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I Know I'm Not Alone
November 20, 2006 9:30 AM   Subscribe

I Know I'm Not Alone: 10 minute embedded video interview of Michael Franti regarding his jaunt to Iraq (and Palestine/Israel), originally broadcast on CBC's The Hour.
posted by edgeways (16 comments total) 1 user marked this as a favorite

 
Nothing, you know, earth shattering. But I thought it was interesting.
posted by edgeways at 9:31 AM on November 20, 2006


You should see the entire film.
It's very humbling and it's quite a different perspective on the active creative culture you never get to see of these areas.

That and Franti is the nicest guy in the world.
posted by blastrid at 9:47 AM on November 20, 2006


that's be the second embedded video FPP this morning involving someone named Michael that I couldn't view because I use Linux. I smell conspiracy.
posted by mcstayinskool at 9:47 AM on November 20, 2006


HOW YOU FEEEEEEEEEEEEEEELINNNNNNNNNNNN?
posted by StrasbourgSecaucus at 10:03 AM on November 20, 2006


You'd think if he's gonna be on national television, he'd at least bother to put on a pair of shoes.
posted by skullbee at 10:23 AM on November 20, 2006


@ mcstayinskool

Have you ever tried this?
posted by zouhair at 10:51 AM on November 20, 2006


saw the entire film a few weeks ago when a group hosted a screening in Denver

the film doesn't disguise its awkward but genuine moments, and makes no attempt to be comprehensive or balanced, but i got a much more tangible sense of Baghdad & the West Bank than i have from the huge amount of media reports i've read/heard; (the portions filmed in Israel didn't gel as much for me)

my favorite scene is how Franti negotiates with the Israeli border guard who asks him to stop playing guitar
posted by sporobolus at 10:57 AM on November 20, 2006


Personally, I have always preferred Franti's second-most famous group, The Disposable Heroes of Hiphoprisy. Sort of a urban-yuppie Public Enemy, DHOH (along with the all-but-forgotten New Kingdom) paved the way via hip-hop for Rage Against The Machine. Here's the video for Television (Drug of a Nation), more impactful than ever after 14 years.
posted by mongonikol at 11:24 AM on November 20, 2006


What was the entire film? Something made for TV?
posted by cell divide at 11:30 AM on November 20, 2006


I really like the album (Yell Fire) that Franti put together out of his trip and movie project. I heard one of the tunes -- Light up Ya Lighter -- on my satellite radio thingy on my ride home from work one day last June. It stuck with me:
The army recruiters in the parking lot,
Hustling the kids there juggling pot.
"Listen young man, listen to my plan.
Gonna make you money, gonna make you a man."
Bam, bam.
Here's what you get: An M16 and a kevlar vest.
You might come home with one less leg,
But this thing'll surely keep a bullet out your chest.
So come on, come on. Sign-up. Come on.
This one is nothing like Viet Nam.
Except for the bullets. Except for the bombs.
Except for the youth that's gone.
(Appologies to Mr. Franti. I was taking dictation from the PC speakers.)
posted by mmahaffie at 12:06 PM on November 20, 2006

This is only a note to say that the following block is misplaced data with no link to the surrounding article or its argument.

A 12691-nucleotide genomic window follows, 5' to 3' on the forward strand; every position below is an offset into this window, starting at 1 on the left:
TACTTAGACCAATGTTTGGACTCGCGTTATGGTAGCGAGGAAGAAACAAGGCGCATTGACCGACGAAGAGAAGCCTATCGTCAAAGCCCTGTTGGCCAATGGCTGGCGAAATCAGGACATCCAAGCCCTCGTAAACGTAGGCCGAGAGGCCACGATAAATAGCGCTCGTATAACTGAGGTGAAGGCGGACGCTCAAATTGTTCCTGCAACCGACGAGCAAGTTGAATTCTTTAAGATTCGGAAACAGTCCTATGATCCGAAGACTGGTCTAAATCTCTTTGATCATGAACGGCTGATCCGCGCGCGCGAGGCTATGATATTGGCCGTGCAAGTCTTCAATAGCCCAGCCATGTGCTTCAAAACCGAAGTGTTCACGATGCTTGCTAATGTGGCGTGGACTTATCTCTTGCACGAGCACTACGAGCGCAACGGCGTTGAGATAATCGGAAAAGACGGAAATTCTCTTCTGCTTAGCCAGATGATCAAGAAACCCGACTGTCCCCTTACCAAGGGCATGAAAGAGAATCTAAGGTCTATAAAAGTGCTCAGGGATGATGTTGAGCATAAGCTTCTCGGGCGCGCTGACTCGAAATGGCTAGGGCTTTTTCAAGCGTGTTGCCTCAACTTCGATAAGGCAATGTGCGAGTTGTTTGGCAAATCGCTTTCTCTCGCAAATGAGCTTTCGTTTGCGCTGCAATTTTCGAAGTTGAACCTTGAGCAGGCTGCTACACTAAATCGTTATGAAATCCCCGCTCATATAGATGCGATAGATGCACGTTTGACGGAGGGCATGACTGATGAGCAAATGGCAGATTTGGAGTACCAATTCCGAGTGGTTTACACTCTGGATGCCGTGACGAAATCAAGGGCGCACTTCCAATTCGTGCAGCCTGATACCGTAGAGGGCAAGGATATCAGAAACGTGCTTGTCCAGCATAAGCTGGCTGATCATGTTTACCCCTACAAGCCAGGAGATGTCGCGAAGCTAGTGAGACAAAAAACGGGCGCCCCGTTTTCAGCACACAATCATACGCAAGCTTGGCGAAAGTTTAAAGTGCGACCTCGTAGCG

Never heard of him before. This was good. He's got a new fan. Thanks.
posted by tkchrist at 2:48 PM on November 20, 2006


Franti wears no shoes because too large a segment of the human race can't afford them, and because he thinks it keeps him a little more grounded. I met him in Osaka this year and he has to be one of the most grounded and "real" lead singers I've ever met. I dug DHoH in college, and lean more towards that genre of music, but there is a definite vibe growing amongst his nouveau-hippie-hop-reggaefied fans...a willingness to get involved...that makes me feel kinda hopeful. It's been a long time since I felt that way.

I recommend the full documentary, and I can think of a whole lotta people on the planet who need his simple reminder that we all just "Stay Human"....
posted by squasha at 3:58 PM on November 20, 2006


Thanks for this, I love Franti's voice (as well as what he's saying) and it's aalways good to hear more about the good things he's doing.
posted by jessamyn at 4:39 PM on November 20, 2006


I was surprised that no one ever did an FPP about the documentary. It's pretty heartbreaking and heartwarming at the same time, just like the music. The film might have come off as pretty self-serving but his honesty and courage really shine through. No one else could possibly have done this remarkable thing Michael Franti did.
posted by Slarty Bartfast at 9:36 PM on November 20, 2006


The documentary is very moving and thought-provoking. The album is also excellent. To new fans, I also reccomend the previous Spearhead albums Stay Human and Everyone Deserves Music
posted by eustacescrubb at 7:11 AM on November 21, 2006


With the rare exception of people like Gil Scott-Heron, songs by musicians pushing political points usually don't make it. When I discovered DHoH I was amazed at how intelligent, full of information the lyrics were while at the same time the music was so lively, vibrant. The first three songs on the debut album are especially magnificent.

Another interview with Franti about his documentary is found here. He seems to be a great guy.
posted by LeLiLo at 6:46 AM on November 22, 2006


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